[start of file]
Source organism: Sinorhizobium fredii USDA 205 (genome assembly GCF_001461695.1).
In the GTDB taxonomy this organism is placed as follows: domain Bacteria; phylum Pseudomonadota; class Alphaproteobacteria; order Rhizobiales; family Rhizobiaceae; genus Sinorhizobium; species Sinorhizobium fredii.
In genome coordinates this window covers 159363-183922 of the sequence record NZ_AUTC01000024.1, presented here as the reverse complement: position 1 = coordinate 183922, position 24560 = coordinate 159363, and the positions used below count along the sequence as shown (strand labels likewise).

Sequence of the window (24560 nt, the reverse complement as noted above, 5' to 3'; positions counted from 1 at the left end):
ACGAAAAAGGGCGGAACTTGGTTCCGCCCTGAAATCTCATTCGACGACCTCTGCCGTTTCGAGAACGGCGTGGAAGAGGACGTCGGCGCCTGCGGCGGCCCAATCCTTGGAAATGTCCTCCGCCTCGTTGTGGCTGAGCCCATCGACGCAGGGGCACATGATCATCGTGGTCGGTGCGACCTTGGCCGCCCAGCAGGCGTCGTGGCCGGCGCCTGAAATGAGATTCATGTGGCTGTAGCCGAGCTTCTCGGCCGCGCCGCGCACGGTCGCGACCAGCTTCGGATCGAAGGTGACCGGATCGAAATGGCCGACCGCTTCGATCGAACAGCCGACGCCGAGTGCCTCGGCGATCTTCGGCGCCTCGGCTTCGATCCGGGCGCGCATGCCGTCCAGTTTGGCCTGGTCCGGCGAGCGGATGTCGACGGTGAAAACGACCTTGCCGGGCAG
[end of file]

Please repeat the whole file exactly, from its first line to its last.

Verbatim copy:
Source organism: Sinorhizobium fredii USDA 205 (genome assembly GCF_001461695.1).
In the GTDB taxonomy this organism is placed as follows: domain Bacteria; phylum Pseudomonadota; class Alphaproteobacteria; order Rhizobiales; family Rhizobiaceae; genus Sinorhizobium; species Sinorhizobium fredii.
In genome coordinates this window covers 159363-183922 of the sequence record NZ_AUTC01000024.1, presented here as the reverse complement: position 1 = coordinate 183922, position 24560 = coordinate 159363, and the positions used below count along the sequence as shown (strand labels likewise).

Sequence of the window (24560 nt, the reverse complement as noted above, 5' to 3'; positions counted from 1 at the left end):
ACGAAAAAGGGCGGAACTTGGTTCCGCCCTGAAATCTCATTCGACGACCTCTGCCGTTTCGAGAACGGCGTGGAAGAGGACGTCGGCGCCTGCGGCGGCCCAATCCTTGGAAATGTCCTCCGCCTCGTTGTGGCTGAGCCCATCGACGCAGGGGCACATGATCATCGTGGTCGGTGCGACCTTGGCCGCCCAGCAGGCGTCGTGGCCGGCGCCTGAAATGAGATTCATGTGGCTGTAGCCGAGCTTCTCGGCCGCGCCGCGCACGGTCGCGACCAGCTTCGGATCGAAGGTGACCGGATCGAAATGGCCGACCGCTTCGATCGAACAGCCGACGCCGAGTGCCTCGGCGATCTTCGGCGCCTCGGCTTCGATCCGGGCGCGCATGCCGTCCAGTTTGGCCTGGTCCGGCGAGCGGATGTCGACGGTGAAAACGACCTTGCCGGGCAG